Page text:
Keeping Serenity Through the Season

I remember my first stretch of Christmas and New Year’s while in recovery quite well. I had about two and a half months free from alcohol and drug use (which seemed miraculous at the time, as it still does today), and I was preparing for what I knew would be a test of the principles that I had been reading and hearing about on a daily basis. I was nervous, but was as honest as I could be with those that I got a chance to spend time with as I flew back home. That honesty was especially helpful when I was in environments that were full of temptation (in my case, finding myself in bars or other functions where most were drinking—something that is somewhat hard to avoid where I am from in Wisconsin). I was also eager to share the glimmers of new life I had been experiencing with those close to me, even though I wasn’t sure how it would be received.

Over the last week I have heard many men and women tell stories about how they previously had sobriety dates in the month of December, implying that they did not make it through the holiday season without caving into the lure of drinking, drugging, or acting out in their addiction. For those recovering from addictions of any kind, the holidays bring about a variety of stresses, old behaviors and environments, interactions that may provoke use, and more availability of the things we are trying to break free from. Sometimes perceived loneliness can trigger destructive behavior, which tends to creep into the lives of those lost in the hoopla of the holidays.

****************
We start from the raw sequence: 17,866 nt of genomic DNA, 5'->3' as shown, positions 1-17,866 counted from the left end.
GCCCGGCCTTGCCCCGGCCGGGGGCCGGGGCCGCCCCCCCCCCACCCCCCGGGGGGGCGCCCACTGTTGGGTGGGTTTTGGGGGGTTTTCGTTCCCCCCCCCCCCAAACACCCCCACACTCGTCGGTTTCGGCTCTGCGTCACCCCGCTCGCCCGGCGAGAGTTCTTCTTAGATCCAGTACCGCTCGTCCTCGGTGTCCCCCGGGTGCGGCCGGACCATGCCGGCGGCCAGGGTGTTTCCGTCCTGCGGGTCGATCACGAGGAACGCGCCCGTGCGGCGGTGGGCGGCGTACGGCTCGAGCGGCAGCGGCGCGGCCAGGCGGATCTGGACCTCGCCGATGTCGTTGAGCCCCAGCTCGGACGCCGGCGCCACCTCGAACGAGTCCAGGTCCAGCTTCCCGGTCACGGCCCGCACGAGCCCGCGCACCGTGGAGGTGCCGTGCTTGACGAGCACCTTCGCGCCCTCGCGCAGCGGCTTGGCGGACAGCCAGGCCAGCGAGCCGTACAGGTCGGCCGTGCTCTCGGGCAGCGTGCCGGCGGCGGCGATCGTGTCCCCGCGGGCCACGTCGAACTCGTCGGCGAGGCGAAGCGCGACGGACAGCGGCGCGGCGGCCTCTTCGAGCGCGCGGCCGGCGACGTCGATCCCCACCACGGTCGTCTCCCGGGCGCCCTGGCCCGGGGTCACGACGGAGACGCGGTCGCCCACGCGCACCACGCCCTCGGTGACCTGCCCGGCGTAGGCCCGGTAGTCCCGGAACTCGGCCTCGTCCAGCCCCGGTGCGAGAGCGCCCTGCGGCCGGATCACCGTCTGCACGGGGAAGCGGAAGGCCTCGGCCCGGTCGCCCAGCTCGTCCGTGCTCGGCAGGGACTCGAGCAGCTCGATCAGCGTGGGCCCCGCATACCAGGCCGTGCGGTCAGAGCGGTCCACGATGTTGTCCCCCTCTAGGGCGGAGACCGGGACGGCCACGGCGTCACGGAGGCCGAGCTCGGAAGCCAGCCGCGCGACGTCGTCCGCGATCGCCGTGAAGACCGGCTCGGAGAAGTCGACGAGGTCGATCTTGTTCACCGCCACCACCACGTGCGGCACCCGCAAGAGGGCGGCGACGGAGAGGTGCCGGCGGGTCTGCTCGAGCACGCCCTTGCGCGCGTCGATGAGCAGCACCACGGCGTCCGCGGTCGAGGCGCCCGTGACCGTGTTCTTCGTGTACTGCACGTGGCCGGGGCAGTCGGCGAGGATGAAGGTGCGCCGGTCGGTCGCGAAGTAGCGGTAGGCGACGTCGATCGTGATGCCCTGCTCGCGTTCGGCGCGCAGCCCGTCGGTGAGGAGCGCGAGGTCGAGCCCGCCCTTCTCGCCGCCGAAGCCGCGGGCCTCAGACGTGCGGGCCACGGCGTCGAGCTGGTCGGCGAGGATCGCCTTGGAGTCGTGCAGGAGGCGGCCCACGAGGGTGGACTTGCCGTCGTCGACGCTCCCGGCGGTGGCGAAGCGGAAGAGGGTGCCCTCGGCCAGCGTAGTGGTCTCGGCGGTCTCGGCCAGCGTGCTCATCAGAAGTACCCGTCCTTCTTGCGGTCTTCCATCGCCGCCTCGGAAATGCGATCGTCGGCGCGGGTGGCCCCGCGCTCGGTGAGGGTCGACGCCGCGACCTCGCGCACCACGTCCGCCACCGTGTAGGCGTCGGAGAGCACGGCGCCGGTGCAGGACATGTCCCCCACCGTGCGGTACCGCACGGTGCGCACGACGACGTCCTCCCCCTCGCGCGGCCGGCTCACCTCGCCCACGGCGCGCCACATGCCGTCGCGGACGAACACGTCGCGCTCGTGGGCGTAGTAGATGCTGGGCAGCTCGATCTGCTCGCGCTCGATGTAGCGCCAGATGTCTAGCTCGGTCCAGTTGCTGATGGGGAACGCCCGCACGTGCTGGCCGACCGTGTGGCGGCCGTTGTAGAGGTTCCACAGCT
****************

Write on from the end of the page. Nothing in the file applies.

Statistics show that binge drinking, alcohol-related deaths, and drunk driving rates increase between Thanksgiving and New Year’s Day. Those that struggle with unhealthy eating behaviors find it more difficult to stay on the path towards healingEmotional and mental disorders can reveal themselves in more devastating ways during this time as well. For those that have recently lost a loved one or are going through divorce/separation, this Christmas may uncover heavy grief. This time of year can certainly bring plenty of highs while also bringing lows.

As we approach the day we celebrate our Lord’s entrance into our lives and surround ourselves with others, here are a few ways to remain at peace through it all:

  • Stay accountable. Whether traveling or not, it is a great idea to book-end your day with interactions with those that understand what you are going through. Stay in touch with those in your recovery fellowship, and be willing to take phone calls from those who are experiencing moments of difficulties. You are not alone, and regular interactions with others is a great reminder of that.
  • Limit your expectations. I’ve found it true that my level of serenity tends to be inversely proportional to my level of expectations. When I have unrealistic expectations for myself and others, it creates feelings of angst, frustration, and inevitable backlash. While we cannot manage our environment, we can manage the assumptions we hold and the prospects of what we believe ought to happen, especially as the complexity of family is involved.